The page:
I liked the Vita quite a lot, and there are a lot of games that I really enjoyed playing on it — the only negative I had for the device was that it was missing an extra pair of shoulder buttons. Persona 4 Golden was my first taste of Persona, and it was an absolute joy to play on Vita. I’m still a bit sad that I haven’t been able to really get into Persona 5 (in love with the aesthetic, but not with the rigid structure).

Nintendo Wii U: Mario Kart 8
I loved the Wii U, I really did, and it was home to some of the best Nintendo games in years (so much so that they’re getting re-released for Switch). I really, really loved the Wind Waker and Twilight Princess HD editions, as well as Super Mario 3D World, and don’t get me started on the Bayonetta games (I may even end up getting those again on Switch), but the game I put the most time on was Mario Kart 8. I love this game so much, that not only did I get it again on Switch, I’ve probably played just as much time on it as I did on the Wii U.

PlayStation 4: Yakuza 0
There have been so many great games that I’ve played on the PS4, and when I started thinking about putting Yakuza 0 here, I thought I was surely forgetting something. But no, even though it’s one of the latest games I finished (last month), I can’t help but feel like it was my favorite experience on the console so far — and I’m currently playing Yakuza Kiwami, which I’m also thoroughly enjoying.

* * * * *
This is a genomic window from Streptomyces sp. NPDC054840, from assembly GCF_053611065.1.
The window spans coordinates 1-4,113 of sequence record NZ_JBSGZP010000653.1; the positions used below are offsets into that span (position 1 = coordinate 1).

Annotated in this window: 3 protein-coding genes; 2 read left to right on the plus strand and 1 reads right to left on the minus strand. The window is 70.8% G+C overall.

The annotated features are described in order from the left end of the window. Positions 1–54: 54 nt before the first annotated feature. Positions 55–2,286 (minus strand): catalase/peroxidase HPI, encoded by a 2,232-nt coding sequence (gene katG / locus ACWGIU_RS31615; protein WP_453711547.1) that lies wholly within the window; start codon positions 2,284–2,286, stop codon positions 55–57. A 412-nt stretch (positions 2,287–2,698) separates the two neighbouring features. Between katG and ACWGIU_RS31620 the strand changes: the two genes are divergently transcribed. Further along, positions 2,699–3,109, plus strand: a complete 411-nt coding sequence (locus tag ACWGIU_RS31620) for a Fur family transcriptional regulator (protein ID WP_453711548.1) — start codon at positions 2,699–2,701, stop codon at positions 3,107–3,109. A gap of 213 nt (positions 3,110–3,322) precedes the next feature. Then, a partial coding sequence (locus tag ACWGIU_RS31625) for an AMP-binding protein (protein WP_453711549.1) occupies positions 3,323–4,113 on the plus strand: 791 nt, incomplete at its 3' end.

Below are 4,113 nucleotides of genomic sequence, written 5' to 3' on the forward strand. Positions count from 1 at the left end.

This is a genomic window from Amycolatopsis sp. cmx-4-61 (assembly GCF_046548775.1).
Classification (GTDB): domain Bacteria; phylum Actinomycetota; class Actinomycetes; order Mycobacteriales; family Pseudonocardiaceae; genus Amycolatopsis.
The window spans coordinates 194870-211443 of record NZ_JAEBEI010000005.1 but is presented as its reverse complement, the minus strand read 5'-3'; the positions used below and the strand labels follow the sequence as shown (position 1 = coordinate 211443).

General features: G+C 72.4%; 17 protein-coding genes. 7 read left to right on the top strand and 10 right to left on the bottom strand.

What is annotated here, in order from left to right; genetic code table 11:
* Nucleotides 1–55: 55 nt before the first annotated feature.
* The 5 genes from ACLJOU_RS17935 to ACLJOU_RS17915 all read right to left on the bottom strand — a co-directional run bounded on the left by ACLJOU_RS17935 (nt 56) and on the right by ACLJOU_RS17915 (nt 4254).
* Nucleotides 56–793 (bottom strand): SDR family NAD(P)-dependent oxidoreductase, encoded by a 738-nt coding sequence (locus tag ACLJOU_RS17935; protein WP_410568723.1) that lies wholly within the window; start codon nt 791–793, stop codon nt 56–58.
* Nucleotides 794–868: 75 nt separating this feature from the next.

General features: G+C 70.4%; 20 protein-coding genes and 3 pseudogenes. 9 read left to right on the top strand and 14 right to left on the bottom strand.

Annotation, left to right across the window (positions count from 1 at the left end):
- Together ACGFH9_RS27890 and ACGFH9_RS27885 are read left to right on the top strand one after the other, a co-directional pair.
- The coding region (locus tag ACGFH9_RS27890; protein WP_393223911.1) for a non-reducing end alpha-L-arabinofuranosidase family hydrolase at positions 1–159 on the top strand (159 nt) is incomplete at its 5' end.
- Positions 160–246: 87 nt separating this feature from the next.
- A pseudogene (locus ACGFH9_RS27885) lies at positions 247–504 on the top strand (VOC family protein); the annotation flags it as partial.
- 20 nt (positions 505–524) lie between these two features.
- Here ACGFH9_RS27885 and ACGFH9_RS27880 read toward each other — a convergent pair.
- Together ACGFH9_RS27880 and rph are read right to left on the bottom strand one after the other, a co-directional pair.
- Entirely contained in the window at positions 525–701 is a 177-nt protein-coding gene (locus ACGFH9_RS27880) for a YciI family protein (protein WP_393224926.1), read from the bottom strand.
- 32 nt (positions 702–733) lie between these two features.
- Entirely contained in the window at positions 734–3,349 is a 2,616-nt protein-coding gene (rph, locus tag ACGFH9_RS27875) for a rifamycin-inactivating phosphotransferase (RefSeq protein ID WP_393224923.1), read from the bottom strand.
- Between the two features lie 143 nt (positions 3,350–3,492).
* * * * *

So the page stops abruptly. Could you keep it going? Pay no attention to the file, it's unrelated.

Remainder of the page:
Switch: The Legend of Zelda: Breath of the Wild
To be honest, it’s almost a tie between this, Super Mario Odyssey, and Mario Kart 8 Deluxe, but I think Breath of the Wild still has the edge. It’s the Zelda game that has surprised me the most, that has sucked me in the most, and that has seen me put in the most time playing. For a franchise I’ve loved my entire life, it’s pretty amazing to say those things about the latest entry in the series.

Game Boy 004 – Faves (Part 1)

“Game Boy” is a weekly column in which I write about being a game developer working in Montreal. You’ll find them all under this category, and it starts here.

In early January there was a meme making the rounds on social networks asking you to answer the following question: “What are your favorite games for platforms you’ve owned?” I answered (on Twitter/Facebook) with a simple list, but this week I thought I’d explain why I selected each of these titles. Since there’s a lot, I’ll separate them in two parts, so here is part 1.

(And if you’re curious, here I list what I believe to be my 5 favorite games of all time.)

VIC-20: Gorf
Even though I played games on most of the original consoles — like the Atari 2600, Intellivision and Intellivision II, ColecoVision, Vectrex, etc. — I never actually owned any of them and so what I experienced of them was thanks to my friends who did own them. My first computer — and device that played “electronic games” –was the Commodore VIC-20 (precursor to the much more popular Commodore 64), and the game I remember playing the most on it was Gorf, a sort of suped-up Space Invaders.